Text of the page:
My chemise consisted of four basic pattern pieces:

  • Main body: Cut 1 – 260cm x 80cm (This piece will have a hole cut in the middle for the head opening, which means there will be no shoulder seams.)
  • Sleeves: Cut 2 – 40cm x 35cm
  • Sleeve gussets: Cut 2 – 15cm x 15cm
  • Gores: Cut 4 right angled triangles – 80cm x 25cm (height x width of a right angled triangle)

Other optional pieces:

  • Sleeve cuff – a thin piece of material about 1-2 cm wide and 25 cm long (just make sure it will fit around your arm at the elbow).
  • Sleeve ruffle – I used a strip twice the length of the bottom of the sleeve and 5 cm wide.
  • Neck ruffle – Once again, twice the length of the neck opening and 3-5 cm wide.

I followed the sewing instructions provided at “How to Make an 18th Century Chemise” fairly closely, and have detailed my progress below.

The stitches and techniques I have used have been a running stitch, back stitch, rolled hem, rolled whipped gather, whip stitch, slip stitch, and flat felling.

Construction Steps

Step One: Assemble sleeves and gussets, flat-felling the seams with a slip stitch to neaten. All of my basic seams have been sewn with a running stitch (with a back stitch every so often to anchor the thread). For more information on how to sew a gusset, you can look at my previous post My Regency Journey: Making a Chemise for more detail.

The sleeve with the gusset, all sewn to the main body.

The sleeve with the gusset attached, all sewn to the main body.

The bottom edge of the sleeve can be gathered and finished with a cuff. For information on this type of finishing, go to “The Cognitive Shift” link below. I finished mine with a rolled hem (ungathered).

Step Two: Sew the gores (all four of them) onto each side of the main body, sewing from the hem upwards. Then sew the side seams of the main body together, upwards from the hem, finishing where the gores end.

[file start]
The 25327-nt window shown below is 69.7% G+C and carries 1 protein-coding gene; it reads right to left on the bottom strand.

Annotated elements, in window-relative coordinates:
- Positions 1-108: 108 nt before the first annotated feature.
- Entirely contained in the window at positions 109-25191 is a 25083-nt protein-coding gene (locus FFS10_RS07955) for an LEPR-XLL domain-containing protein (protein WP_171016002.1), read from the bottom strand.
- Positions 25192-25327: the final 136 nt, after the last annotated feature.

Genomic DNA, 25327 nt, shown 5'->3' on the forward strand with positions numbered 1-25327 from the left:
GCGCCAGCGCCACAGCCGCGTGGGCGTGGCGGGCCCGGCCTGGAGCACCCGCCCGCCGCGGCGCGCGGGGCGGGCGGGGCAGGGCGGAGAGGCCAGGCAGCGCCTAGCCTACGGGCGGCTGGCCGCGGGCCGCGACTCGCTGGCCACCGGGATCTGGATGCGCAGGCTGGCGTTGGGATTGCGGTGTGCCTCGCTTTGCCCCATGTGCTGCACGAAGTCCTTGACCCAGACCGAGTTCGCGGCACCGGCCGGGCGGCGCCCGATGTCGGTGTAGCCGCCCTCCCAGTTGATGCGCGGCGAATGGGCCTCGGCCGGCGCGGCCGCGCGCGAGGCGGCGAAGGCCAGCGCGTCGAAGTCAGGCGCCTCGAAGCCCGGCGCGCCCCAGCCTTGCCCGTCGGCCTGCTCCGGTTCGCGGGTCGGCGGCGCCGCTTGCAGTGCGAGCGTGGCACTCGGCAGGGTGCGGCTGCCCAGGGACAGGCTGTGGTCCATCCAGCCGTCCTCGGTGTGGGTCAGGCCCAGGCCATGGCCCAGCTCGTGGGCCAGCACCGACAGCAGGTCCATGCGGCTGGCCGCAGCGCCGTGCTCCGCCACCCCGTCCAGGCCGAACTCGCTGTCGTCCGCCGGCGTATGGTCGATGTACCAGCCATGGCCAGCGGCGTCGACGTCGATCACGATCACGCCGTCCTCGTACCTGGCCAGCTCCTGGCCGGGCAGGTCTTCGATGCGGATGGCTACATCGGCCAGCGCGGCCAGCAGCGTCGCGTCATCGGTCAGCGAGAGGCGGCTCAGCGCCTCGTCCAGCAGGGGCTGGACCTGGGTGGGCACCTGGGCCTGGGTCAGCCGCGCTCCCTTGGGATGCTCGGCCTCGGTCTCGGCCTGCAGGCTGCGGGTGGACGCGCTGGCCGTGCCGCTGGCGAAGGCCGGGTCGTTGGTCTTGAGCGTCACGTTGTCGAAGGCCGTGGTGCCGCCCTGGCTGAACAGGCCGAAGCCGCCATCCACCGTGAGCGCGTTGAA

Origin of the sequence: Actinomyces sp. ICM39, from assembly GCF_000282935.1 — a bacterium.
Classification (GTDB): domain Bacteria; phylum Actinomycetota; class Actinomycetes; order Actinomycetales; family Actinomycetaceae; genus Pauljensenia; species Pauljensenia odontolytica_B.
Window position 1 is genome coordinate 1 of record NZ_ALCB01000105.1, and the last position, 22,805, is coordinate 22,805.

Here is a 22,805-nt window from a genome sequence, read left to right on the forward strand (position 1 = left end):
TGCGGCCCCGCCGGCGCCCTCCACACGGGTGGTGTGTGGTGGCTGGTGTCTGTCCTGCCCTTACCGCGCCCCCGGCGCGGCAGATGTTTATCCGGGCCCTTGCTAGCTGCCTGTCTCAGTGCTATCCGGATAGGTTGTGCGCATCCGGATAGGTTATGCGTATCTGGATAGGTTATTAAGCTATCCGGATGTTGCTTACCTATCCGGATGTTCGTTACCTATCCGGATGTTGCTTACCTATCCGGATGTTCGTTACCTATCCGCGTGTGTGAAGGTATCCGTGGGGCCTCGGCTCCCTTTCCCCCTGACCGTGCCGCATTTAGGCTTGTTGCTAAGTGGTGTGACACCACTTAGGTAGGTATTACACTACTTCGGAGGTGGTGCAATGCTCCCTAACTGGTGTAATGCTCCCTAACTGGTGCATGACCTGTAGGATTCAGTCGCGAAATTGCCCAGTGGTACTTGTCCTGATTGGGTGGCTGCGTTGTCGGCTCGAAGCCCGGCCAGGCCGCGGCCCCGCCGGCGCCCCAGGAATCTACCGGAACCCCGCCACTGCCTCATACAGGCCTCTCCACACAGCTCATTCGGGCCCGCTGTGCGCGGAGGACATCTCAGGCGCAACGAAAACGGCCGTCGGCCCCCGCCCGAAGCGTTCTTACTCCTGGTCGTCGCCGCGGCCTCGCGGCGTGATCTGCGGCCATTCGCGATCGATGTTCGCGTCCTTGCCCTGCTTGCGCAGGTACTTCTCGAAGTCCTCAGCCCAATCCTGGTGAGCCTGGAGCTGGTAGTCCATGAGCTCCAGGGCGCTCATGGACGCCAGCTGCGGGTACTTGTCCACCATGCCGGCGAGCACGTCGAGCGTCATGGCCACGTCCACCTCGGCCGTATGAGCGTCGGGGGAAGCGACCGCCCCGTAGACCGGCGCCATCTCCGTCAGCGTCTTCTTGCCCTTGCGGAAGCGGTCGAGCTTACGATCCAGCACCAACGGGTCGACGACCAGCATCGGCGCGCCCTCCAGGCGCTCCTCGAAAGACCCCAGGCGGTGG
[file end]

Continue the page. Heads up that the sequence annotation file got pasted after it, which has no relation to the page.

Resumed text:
Step Three: Sew the sleeves in position, then finish any side seams that are still open by flat felling.

At this point (before I attached the sleeves) I decided that an 80cm wide chemise was too wide for my body, so I trimmed the top of the main body so that it was a little narrower (60cm wide across the shoulders rather than 80cm). I sloped the new narrower width out to meet the gores, which had already been sewn in.

You can see where I have altered the width. Instead of the side seams going straight up, they go diagonal when they reach the gores.

You can see where I have altered the width. Instead of the side seams going straight up, they go diagonally when they reach the gores and then straight up again where the sleeves are attached. There is no neck opening as yet.

In “How to Make an 18th Century Chemise”, at the very end of the article under “Alternative Patterns”, the patterns provided are all 60cm wide at the shoulders. They also show that there were various ways to cut out a chemise to suit various figures.

Step Four: Flat fell all the side and gore seams with a slip stitch.

The gore seams being flat felled with a slip stitch.

The gore seams being flat felled with a slip stitch. The top one is complete, the middle one is being felled, and the bottom one is trimmed ready.

Step Five: Hem the bottom edge to mid-calf area using a slip stitch.

Step Six: Cut the neck opening and finish with a rolled hem. A casing and drawstring can be added if you need one.

My neck opening was done by trying on my chemise underneath my stays and marking the neckline with an erasable fabric pen. This did lead to having an opening which seems slightly too big, but which still worked well without a drawstring. For an interesting discussion on necklines and drawstrings of 18th century chemises, have a look at The Cognitive Shift; or, 18th Century Shifts: What I Know and How I Learned It.

Step Seven: For any sleeve or neck ruffles, do a rolled whipped gather on one long edge and a rolled hem on the three remaining sides that will not be gathered. Whip stitch the ruffle ends together and attach the gathered ruffle edge to the bottom sleeve edge using a whipped stitch. I sewed lace on to the bottom edge of my ruffle as well.

The sleeve ruffle attached. Very pretty, I think!

The sleeve ruffle attached. Very pretty, I think!

All finished!

All finished! I am still decided whether to attach a neck ruffle to it or not...

All finished! I am still undecided whether to attach a neck ruffle to it or not… decisions, decisions!

I love the feel of wearing cotton lawn undergarments. Whilst I know most (if not all) chemises of this period were made of linen, I have not been able to find any linen within a reasonable price range to do the job! And I find this is a very suitable alternative.

And hand-sewing has recently become my cup of tea!

Related Posts

My Regency Journey: Making a Chemise

A Second Regency Chemise

Making 18th Century Stays

Sources and Relevant Links

Image Source: From the Metropolitan Museum of Art

How to make an 18th century chemise – by La Couturiere Parisienne

Links to extant 18th century shifts – by 18th Century Notebook

Extant chemise with lace neckline and lace cuffs (c. 1750-1800), from Belgium Art Links and Tools (BALaT)

Extant chemise with woven lace neckline (c. 1780-1810), from Colonial Williamsburg

The Cognitive Shift; or, 18th Century Shifts: What I Know and How I Learned It – article by Sharon Burnston